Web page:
In the history of mankind, only very
few people have the courage to trans
late their dreams into reality. For those who have been able to rise from their beds, fasten their belts and occasion a watershed in the history of man, their memories linger on forever. Neither the vagaries of time nor the propaganda of their opponents can dim their value and achievements in the psyche of people who draw quality inspirations from their selflessness, aspirations and accomplishments.
The above epithet encapsulates the life of the Rivers State governor, Rt. Hon. Chibuike Rotimi Amaechi who turns 49 today. From a humble beginning at Umuordu, a rural settlement of Ubima community in Ikwerre ethnic nationality of the present Ikwerre Local Government Area of Rivers State, where he was born 49 years ago, Amaechi has left no one in doubt that he is a rare specie who is sure-footed and destined to occasion a watershed in the history of mankind. He came. He saw. And he conquered.
Although, the harsh reality of his humble background did not give him a place to grow up in treasure like some of his peers, the young Amaechi then did not succumb to the pressure of his poor beginning.
His childhood personifies the lives of great men and women who were born dirty poor but struggled from the grass all the way to grace. Like the M.K.O. Abiolas and Goodluck Jonathans of this world, Amaechi shared the wall of humble beginning with other children who had no opportunity to live their childhood days in the laps of luxury.
The challenges Chibuike faced in his tender years, all the way to his university days in University of Port Harcourt, was not for the faint-hearted. His was a story of perseverance in the face of frightening odds occasioned by poverty. But the young Amaechi was not deterred. He accepted who he was, but cared more about what the future had in stock for him. He dreamt big and he strove to achieve his dream.
This humble beginning manifests in Amaechi’s personal life till today, and guides him in the way he handles the affairs of the state since October 25, 2007.
The paradigms of Amaechi’s vision for Rivers State in the last seven years, have thrown up intriguing, yet robust intellectual engagement not only in the appraisal and analysis of his administration, but also interestingly in the interpretation and understanding of his character and personality.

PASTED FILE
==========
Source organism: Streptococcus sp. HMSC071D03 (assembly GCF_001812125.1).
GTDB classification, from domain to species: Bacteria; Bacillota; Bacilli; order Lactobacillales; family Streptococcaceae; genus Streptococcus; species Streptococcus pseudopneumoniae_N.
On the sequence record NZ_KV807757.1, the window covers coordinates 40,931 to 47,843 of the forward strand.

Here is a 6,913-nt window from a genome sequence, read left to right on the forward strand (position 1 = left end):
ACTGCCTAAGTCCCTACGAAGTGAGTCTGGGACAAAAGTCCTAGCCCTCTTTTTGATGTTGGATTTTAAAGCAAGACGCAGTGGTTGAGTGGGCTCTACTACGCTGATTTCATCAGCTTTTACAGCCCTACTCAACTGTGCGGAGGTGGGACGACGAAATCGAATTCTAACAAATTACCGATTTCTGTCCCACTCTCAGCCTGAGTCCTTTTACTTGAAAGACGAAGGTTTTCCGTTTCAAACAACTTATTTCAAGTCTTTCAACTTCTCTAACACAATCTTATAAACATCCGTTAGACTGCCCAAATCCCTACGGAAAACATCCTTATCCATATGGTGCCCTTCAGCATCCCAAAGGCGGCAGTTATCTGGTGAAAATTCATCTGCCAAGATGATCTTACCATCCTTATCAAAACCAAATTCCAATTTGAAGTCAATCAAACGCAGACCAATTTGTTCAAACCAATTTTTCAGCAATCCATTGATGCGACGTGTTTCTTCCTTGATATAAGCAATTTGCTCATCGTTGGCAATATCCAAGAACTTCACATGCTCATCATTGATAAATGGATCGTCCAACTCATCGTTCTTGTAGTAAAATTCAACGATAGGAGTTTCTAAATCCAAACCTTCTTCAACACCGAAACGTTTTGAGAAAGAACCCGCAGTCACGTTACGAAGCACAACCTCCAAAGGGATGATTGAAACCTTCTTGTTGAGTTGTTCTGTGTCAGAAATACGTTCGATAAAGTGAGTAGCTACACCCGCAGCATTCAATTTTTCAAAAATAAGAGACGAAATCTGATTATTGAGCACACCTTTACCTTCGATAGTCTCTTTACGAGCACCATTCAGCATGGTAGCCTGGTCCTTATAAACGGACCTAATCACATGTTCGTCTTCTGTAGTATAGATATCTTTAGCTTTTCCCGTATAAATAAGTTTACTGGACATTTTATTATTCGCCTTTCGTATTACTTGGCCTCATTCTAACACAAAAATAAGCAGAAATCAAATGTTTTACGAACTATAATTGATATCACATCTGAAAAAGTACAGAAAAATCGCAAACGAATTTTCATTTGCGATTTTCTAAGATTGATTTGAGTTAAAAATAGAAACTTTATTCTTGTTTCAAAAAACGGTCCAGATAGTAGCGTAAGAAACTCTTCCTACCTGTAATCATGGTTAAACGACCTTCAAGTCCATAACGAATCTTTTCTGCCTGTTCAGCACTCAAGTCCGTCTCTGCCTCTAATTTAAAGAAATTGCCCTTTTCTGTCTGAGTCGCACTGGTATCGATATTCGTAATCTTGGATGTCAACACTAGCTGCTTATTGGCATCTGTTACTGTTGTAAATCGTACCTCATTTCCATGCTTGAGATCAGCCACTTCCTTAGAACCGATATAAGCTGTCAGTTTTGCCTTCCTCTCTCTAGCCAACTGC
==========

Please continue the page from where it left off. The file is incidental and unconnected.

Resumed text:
The story of Rivers State under Amaechi’s watch, has uniquely posted some positive entries on the balance sheet of the State, to the admiration of both his admirers and critics, which has elicited astonishment and sometimes envy of his meddlesome adversaries. His velvet revolution in education, health, urban renewal, agriculture and social infrastructures particularly rekindles hope in the common man and holds a gentle promise of a better future for the state.
In fact, it can be argued that Amaechi makes the governance of the state his personal credo. Often times, he offers his able shoulders as the lever upon which the problems of the state rest.
He is, to his admirers, what Nguyeh Singh Cung, popularly known as Ho Chi Minh, was to the people of Vietnam. Both leaders share common qualities. While ‘Uncle Ho’ as Cung is fondly called, delivered his country, Vietnam from the draconian French rule, and touched the lives of his people in a permanent, positive form, Amaechi rescues his state from the political and economic complexities foisted on it by several years of corrupt and inept leadership.
On each account of his stewardship as a former Speaker of the State House of Assembly for eight years and now governor of the oil rich state, Amaechi has succeeded in not just turning around the fortunes of his people, but has also translated the dreams of the state’s founding fathers into reality.
At 49, Amaechi personifies late Martin Luther King Jnr. He embodies rare courage and selflessness that distinguish him from the pack of other leaders. He is not just a consummate politician but an embodiment of courage who often times snatches victory out of the jaws of sure defeat.
His fearless pursuit of whatever he believes is right, even when it is unsafe or unpopular, makes him an uncommon hero, or an enigma of some sorts that might take Rivers State another century to produce.
On many occasions, he has had daunting challenges which, to many people, looked insurmountable and were capable of drowning him in the murky waters of Nigerian politics. But on each occasion, he rose up to the challenges to prove to skeptics that what is required of a great man of strong character and principle is to always take the path that is right and just.
His State House of Assembly election victory which he got through the election tribunal in 1999, his governorship mandate that took him a long tortuous, judicial road to claim in 2007, his re-election as the Chairman of the Nigerian Governors Forum (NGF) against all odds, his war against militants in the state, his ban of commercial motorcycles popularly known as ‘Okada’ in 2009, the demolition of waterfronts and other illegal structures that once served as hide-outs to criminals in the state and the demolition of houses and buildings that paves way for his urban renewal programme are his uncommon attributes.